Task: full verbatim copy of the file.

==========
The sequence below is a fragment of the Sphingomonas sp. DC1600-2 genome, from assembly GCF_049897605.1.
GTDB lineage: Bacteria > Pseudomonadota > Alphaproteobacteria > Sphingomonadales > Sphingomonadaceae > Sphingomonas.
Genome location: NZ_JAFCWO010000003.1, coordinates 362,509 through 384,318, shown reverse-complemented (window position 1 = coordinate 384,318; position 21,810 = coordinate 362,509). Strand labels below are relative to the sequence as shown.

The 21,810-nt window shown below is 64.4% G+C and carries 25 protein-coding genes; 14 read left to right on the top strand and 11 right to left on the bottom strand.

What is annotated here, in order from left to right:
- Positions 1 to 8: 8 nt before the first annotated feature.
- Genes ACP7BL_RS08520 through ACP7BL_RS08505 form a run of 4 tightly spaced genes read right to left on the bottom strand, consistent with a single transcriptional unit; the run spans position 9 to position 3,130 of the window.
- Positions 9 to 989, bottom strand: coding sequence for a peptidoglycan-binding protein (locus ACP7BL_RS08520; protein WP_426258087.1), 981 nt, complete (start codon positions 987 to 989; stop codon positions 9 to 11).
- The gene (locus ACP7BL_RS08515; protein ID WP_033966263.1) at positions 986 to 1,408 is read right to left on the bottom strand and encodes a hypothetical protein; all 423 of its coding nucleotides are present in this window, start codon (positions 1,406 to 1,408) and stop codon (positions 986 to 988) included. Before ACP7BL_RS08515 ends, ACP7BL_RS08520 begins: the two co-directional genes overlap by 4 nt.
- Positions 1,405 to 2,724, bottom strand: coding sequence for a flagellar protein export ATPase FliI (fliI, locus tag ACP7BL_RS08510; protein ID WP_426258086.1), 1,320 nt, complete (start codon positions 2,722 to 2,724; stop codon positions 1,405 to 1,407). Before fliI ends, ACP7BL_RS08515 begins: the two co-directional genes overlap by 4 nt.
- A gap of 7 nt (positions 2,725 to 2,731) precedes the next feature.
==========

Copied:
The sequence below is a fragment of the Sphingomonas sp. DC1600-2 genome, from assembly GCF_049897605.1.
GTDB lineage: Bacteria > Pseudomonadota > Alphaproteobacteria > Sphingomonadales > Sphingomonadaceae > Sphingomonas.
Genome location: NZ_JAFCWO010000003.1, coordinates 362,509 through 384,318, shown reverse-complemented (window position 1 = coordinate 384,318; position 21,810 = coordinate 362,509). Strand labels below are relative to the sequence as shown.

The 21,810-nt window shown below is 64.4% G+C and carries 25 protein-coding genes; 14 read left to right on the top strand and 11 right to left on the bottom strand.

What is annotated here, in order from left to right:
- Positions 1 to 8: 8 nt before the first annotated feature.
- Genes ACP7BL_RS08520 through ACP7BL_RS08505 form a run of 4 tightly spaced genes read right to left on the bottom strand, consistent with a single transcriptional unit; the run spans position 9 to position 3,130 of the window.
- Positions 9 to 989, bottom strand: coding sequence for a peptidoglycan-binding protein (locus ACP7BL_RS08520; protein WP_426258087.1), 981 nt, complete (start codon positions 987 to 989; stop codon positions 9 to 11).
- The gene (locus ACP7BL_RS08515; protein ID WP_033966263.1) at positions 986 to 1,408 is read right to left on the bottom strand and encodes a hypothetical protein; all 423 of its coding nucleotides are present in this window, start codon (positions 1,406 to 1,408) and stop codon (positions 986 to 988) included. Before ACP7BL_RS08515 ends, ACP7BL_RS08520 begins: the two co-directional genes overlap by 4 nt.
- Positions 1,405 to 2,724, bottom strand: coding sequence for a flagellar protein export ATPase FliI (fliI, locus tag ACP7BL_RS08510; protein ID WP_426258086.1), 1,320 nt, complete (start codon positions 2,722 to 2,724; stop codon positions 1,405 to 1,407). Before fliI ends, ACP7BL_RS08515 begins: the two co-directional genes overlap by 4 nt.
- A gap of 7 nt (positions 2,725 to 2,731) precedes the next feature.